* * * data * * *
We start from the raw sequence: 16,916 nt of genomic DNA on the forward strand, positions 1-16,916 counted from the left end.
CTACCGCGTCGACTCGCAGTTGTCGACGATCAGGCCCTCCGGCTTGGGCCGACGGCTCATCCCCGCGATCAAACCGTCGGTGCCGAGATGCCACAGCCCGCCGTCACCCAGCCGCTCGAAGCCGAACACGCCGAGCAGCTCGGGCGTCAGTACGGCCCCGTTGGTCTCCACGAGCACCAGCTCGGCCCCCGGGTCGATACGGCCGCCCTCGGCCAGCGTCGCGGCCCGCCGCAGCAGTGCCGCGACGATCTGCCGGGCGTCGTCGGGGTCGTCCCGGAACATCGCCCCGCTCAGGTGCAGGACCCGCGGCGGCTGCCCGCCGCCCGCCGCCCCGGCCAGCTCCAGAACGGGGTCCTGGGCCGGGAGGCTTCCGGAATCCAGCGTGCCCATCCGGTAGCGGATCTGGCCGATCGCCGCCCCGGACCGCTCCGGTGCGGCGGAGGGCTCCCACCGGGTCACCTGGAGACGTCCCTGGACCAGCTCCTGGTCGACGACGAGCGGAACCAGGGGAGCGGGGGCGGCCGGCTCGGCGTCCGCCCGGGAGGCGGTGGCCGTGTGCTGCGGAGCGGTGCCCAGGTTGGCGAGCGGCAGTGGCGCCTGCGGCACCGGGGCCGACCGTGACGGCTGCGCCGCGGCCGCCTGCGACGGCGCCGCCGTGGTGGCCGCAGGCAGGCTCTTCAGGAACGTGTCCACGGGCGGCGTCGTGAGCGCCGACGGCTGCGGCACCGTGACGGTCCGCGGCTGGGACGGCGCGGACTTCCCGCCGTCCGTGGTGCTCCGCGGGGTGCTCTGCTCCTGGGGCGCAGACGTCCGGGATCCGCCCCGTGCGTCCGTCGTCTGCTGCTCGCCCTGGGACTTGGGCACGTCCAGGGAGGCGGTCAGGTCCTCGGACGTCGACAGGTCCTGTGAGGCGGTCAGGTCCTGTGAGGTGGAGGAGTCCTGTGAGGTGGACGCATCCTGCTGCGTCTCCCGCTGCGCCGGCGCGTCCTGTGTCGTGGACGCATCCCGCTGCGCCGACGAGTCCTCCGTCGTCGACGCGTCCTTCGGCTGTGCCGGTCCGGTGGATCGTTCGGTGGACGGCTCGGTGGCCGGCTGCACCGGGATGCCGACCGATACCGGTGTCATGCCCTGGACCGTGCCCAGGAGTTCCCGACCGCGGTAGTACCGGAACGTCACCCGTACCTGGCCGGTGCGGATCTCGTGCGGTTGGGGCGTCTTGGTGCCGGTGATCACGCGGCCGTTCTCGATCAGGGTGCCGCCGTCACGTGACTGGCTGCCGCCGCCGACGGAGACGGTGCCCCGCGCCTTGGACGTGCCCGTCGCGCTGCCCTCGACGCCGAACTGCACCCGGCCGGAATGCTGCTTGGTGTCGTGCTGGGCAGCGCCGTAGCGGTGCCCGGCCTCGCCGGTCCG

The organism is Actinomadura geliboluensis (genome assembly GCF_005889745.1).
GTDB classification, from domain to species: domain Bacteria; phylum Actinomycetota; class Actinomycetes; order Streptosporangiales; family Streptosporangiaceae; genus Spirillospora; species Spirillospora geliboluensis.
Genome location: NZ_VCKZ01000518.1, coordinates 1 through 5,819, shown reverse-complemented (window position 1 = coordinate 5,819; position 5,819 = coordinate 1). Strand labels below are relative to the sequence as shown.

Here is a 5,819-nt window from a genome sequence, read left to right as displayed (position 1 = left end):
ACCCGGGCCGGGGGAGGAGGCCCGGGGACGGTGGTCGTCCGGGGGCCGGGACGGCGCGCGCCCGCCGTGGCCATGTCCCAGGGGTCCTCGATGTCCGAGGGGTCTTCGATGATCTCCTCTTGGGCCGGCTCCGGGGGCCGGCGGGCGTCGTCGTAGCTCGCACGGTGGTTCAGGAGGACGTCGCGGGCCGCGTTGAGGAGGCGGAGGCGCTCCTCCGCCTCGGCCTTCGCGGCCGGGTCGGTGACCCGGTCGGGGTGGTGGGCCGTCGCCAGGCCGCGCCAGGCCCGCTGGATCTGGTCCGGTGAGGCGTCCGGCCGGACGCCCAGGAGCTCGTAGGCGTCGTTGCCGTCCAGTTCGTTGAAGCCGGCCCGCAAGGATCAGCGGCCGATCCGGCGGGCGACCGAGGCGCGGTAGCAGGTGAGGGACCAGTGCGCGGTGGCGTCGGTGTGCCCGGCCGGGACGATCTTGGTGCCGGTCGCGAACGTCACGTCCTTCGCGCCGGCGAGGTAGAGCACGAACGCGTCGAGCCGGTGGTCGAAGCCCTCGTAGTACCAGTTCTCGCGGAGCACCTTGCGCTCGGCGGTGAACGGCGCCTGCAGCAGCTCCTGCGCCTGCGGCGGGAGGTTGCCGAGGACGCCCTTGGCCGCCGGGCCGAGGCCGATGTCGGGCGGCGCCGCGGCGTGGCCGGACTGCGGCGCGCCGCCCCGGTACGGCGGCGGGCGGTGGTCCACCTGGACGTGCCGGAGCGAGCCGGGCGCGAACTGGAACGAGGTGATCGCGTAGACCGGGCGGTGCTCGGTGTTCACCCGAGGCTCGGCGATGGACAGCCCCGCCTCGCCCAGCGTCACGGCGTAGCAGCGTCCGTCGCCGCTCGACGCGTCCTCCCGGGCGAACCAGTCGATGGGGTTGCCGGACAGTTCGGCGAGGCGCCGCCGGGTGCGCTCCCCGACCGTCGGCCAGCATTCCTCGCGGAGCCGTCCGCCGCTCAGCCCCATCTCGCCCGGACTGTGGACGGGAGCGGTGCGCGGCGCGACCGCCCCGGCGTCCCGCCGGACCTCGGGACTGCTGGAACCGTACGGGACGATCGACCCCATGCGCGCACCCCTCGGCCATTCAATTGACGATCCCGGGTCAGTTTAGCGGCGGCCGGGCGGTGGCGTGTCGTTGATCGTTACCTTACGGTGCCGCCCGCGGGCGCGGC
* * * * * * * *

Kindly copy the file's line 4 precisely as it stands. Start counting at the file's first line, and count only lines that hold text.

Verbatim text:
GTDB classification, from domain to species: domain Bacteria; phylum Actinomycetota; class Actinomycetes; order Streptosporangiales; family Streptosporangiaceae; genus Spirillospora; species Spirillospora geliboluensis.